This talk focused on identifying viable pathways for small-scale community renewables to emerge in a centralised and corporate controlled market. It explored how devolved governments such as those of Northerm Ireland, Scotland and Wales might "foster niches or disrupt prevailing socio-technical regimes" that act as barriers to community energy expansion, as well as financial and planning support systems for community energy. He concluded that the momentum behind centralised, corporate energy systems has not diminished and the devolved governments have barely altered this fact. Furthermore it was suggested that while there is much additional room for communities to engage with developers and form joint ventures, these types of projects merely render community owned energy as a by-product of the established hierarchy, rather than fostering systemic change.

Jeremy Thorp, Sharenergy Co-op - "Practical experiences of setting up community renewable energy co-operatives"

Jeremy gave us a very detailed presentation of best practices learned on the job as (director?) of Sharenergy, a co-op that helps communities throughout the UK set up energy co-operatives. For PV, he found that they need to be 100kW or greater in order to be viable as a cooperative, and that its very important to be able to use the energy locally. He emphasised the importance of standard leases, as well as being aware of the procurement rules of local authorities. For micro-hydro, he warned that they typically take far longer than other community energy projects to set up, and that landowners may drop the project with little reasoning, so its critical to get landowner permission as early as possible. (Key differences btw high and low head??) When dealing with the Environment Agency, he noted that their dominant interest is in fisheries protection. For biomass, he said that, similarly to other renewables projects, getting a signed option agreement for a site is a critical first step that should always precede all other stages. In terms of interactions with clients and land owners, he emphasised that presenting a professional image is key, and to go into negotiations knowing exactly what you are offering. He also suggested that a co-op should always consider using local woodlands as a feedstock, in order to bring them into careful management and create more local employment. For wind turbines, which hold the largest potential for generating community income, he warned that one must be prepared to negotiate commercial rates, but that co-operatives can compete against commercial developers. He also mentioned that your project must have very large numbers of supporters on order to gain planning permission. Above all, Jeremy drove home the point that securing landholder agreements is the most important step in setting up energy co-operatives, and also the most common point of failure.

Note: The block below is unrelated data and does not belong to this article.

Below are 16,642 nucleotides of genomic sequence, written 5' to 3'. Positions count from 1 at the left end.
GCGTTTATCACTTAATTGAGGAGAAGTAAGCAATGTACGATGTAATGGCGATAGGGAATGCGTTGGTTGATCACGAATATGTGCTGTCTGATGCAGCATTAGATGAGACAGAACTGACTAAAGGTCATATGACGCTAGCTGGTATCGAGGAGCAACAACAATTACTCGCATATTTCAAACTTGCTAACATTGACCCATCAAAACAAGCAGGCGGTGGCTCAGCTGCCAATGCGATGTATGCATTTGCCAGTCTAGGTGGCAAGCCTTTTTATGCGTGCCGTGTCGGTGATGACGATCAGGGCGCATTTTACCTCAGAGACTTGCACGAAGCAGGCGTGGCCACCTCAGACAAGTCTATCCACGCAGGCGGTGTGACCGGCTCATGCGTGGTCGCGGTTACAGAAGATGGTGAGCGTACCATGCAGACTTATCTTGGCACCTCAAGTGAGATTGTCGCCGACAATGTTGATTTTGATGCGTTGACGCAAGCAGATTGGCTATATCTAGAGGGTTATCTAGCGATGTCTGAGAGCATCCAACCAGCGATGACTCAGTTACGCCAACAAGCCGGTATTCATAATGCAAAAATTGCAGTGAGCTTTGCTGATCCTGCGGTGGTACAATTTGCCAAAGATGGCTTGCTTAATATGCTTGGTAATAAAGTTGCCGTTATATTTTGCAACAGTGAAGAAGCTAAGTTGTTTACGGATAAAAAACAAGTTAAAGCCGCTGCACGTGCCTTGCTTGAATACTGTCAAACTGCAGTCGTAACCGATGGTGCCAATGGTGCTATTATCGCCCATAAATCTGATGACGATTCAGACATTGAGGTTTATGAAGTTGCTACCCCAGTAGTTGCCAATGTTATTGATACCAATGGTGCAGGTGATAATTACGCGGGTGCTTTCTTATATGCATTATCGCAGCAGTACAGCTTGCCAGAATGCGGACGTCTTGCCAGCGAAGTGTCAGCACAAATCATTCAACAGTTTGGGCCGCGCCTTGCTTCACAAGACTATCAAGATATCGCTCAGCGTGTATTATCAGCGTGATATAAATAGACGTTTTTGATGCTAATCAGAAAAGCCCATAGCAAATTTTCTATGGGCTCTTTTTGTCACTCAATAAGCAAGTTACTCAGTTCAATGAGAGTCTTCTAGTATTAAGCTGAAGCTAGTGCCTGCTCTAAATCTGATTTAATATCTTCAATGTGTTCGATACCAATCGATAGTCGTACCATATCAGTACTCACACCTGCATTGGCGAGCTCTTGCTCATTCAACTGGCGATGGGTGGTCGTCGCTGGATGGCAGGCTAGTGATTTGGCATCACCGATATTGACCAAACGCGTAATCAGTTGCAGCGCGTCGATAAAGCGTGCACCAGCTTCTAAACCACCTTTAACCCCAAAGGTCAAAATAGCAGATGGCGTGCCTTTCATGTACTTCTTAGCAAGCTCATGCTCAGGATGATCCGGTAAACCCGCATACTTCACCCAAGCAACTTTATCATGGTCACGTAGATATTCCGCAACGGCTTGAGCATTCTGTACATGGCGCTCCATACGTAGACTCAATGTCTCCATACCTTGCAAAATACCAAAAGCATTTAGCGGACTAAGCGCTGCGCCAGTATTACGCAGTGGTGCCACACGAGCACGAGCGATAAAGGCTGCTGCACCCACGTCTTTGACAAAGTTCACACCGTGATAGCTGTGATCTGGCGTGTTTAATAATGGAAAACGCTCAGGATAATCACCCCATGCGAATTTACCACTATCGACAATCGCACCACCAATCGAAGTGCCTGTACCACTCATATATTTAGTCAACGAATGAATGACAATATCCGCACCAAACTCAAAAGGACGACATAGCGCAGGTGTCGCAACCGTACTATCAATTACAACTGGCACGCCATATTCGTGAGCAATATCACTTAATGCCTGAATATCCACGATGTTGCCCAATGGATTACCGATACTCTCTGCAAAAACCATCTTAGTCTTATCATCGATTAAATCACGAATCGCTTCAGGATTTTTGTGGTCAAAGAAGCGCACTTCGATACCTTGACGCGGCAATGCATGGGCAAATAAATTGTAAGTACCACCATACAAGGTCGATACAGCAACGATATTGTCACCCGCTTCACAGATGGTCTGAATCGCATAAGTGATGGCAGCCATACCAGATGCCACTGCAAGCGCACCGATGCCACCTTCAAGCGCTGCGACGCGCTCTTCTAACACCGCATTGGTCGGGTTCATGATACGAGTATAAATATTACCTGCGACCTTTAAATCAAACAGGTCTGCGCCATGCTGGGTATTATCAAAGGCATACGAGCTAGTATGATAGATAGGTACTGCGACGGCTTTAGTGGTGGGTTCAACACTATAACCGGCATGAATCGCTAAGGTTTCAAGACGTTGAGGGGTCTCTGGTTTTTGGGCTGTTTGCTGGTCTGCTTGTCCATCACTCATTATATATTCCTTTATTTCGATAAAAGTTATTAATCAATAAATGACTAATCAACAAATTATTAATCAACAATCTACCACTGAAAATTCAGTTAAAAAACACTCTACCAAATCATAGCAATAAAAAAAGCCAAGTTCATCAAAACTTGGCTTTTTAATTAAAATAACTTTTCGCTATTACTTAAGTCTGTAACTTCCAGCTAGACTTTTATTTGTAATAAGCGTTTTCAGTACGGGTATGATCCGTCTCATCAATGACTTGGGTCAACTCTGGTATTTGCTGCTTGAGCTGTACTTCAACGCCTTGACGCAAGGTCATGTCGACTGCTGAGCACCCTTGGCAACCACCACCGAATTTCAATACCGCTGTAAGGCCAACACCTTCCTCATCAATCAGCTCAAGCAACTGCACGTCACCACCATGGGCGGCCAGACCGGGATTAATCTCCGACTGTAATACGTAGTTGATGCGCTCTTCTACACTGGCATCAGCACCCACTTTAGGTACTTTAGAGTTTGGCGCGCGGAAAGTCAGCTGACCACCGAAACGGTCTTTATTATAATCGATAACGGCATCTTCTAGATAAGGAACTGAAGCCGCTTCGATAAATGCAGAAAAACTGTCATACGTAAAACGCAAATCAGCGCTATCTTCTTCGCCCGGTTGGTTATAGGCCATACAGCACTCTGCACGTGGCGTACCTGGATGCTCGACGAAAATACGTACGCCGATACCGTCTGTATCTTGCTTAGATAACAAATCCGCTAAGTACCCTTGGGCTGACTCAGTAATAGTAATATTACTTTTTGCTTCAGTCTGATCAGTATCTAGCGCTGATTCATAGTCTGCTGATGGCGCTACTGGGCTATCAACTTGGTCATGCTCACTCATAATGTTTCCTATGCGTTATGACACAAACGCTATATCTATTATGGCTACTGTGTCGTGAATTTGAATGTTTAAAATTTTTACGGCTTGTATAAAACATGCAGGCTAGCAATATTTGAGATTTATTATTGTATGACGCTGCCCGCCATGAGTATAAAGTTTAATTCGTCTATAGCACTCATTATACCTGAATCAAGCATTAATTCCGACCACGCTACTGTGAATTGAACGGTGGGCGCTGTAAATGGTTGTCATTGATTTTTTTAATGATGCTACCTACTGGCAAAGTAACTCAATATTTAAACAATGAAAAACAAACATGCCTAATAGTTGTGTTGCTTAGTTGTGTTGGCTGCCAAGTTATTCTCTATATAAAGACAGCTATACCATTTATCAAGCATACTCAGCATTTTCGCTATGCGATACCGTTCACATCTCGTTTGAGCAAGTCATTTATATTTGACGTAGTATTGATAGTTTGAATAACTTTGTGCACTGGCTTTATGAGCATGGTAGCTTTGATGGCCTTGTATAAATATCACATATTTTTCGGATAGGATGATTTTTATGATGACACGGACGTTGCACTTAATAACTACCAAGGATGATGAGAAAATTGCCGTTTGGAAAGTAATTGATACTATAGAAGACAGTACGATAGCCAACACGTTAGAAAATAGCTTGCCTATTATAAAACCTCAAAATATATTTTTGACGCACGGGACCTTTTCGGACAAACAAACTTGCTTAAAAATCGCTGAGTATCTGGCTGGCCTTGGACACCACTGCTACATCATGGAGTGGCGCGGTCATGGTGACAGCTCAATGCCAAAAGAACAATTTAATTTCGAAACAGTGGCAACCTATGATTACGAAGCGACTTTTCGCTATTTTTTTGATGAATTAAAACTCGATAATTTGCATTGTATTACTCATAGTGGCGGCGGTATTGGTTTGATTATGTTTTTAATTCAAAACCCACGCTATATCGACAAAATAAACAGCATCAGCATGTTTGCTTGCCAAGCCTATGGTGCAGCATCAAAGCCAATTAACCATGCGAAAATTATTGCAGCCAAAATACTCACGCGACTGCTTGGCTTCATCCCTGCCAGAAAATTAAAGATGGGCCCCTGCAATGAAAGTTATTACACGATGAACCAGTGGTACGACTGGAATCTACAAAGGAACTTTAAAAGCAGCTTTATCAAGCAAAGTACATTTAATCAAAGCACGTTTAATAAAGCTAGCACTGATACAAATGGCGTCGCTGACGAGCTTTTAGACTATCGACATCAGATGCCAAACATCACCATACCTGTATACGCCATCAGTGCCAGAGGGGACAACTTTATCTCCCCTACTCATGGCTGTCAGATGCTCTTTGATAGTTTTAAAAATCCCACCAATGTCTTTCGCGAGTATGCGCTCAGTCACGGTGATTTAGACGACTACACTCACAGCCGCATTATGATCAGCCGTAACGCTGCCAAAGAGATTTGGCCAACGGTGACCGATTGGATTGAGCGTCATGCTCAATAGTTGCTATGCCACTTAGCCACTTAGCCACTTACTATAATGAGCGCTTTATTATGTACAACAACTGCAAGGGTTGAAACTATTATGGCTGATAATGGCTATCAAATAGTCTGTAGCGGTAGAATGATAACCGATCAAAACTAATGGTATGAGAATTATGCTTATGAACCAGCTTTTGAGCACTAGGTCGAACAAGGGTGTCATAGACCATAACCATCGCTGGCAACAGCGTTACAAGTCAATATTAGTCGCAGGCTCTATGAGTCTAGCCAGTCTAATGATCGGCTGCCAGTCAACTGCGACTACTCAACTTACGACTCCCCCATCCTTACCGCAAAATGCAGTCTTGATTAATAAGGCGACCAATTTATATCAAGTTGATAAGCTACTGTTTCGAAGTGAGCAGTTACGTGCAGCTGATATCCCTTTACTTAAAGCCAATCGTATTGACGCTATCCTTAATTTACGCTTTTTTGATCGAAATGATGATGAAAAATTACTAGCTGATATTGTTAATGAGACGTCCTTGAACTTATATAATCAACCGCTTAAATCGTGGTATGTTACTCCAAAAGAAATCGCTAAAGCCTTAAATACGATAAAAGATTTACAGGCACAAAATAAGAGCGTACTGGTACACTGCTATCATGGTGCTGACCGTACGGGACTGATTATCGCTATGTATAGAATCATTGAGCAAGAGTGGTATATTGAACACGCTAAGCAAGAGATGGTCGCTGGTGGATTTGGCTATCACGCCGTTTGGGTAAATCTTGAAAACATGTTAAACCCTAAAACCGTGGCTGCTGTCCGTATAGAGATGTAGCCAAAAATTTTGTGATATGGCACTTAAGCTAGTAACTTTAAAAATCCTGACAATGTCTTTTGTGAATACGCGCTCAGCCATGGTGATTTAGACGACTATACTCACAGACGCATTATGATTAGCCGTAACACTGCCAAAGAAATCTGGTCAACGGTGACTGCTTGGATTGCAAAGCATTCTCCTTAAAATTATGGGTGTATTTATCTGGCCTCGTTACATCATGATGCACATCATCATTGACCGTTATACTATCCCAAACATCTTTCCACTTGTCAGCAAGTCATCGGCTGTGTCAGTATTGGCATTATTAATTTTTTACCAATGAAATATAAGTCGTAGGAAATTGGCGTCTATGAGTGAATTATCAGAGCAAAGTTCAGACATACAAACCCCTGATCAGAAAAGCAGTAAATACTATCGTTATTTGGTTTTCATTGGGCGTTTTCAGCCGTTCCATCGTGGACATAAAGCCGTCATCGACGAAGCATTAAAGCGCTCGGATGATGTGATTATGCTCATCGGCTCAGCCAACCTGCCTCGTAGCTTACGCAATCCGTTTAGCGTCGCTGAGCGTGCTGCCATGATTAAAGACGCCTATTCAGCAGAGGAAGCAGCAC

David Pickernell, University of Glamorgan - "Eyes wide shut? Sustainable energy supply industry reform: The Australian Experience"

Departing from the UK community energy theme a bit, David gave us a look at Australia's very challenging road ahead to carbon emissions reduction, given that it is sitting 18% higher than its Kyoto Protocol agreed level of emissions and possesses very large coal reserves. He explained how supply industry stakeholder engagement lock-ins or lockouts can enable or impede reforms in a so-called "triple helix" system. The triple helix model describes the nature of interactions between government, industry and institutions, and how this effects the process of innovation. Each strand of the helix relates to the other two and will develop an overlay of communications, networks, and organisations. For Australia, each State and Territory has a different renewable energy strategy, created by the "piecemeal" approach the Federal government takes to allocate funding for reform programs. The lack of a national strategy is reinforced by the lack of a coherent framework for making decisions on renewables at the local level. The energy industry has strong connections to the government and institutions in the triple helix framework, but the nature of this relationship is that it gives it a major competitive advantage over incoming firms looking to establish a foothold. Funding flowing from the energy industry to institutions directs research and reinforces the lockout/lock-in paradigm. While David said that there are available capacity mechanisms for government to use in their relationships to promote energy supply cooperation, he emphasised that the lack of openness makes full utilisation of them unlikely in the near future.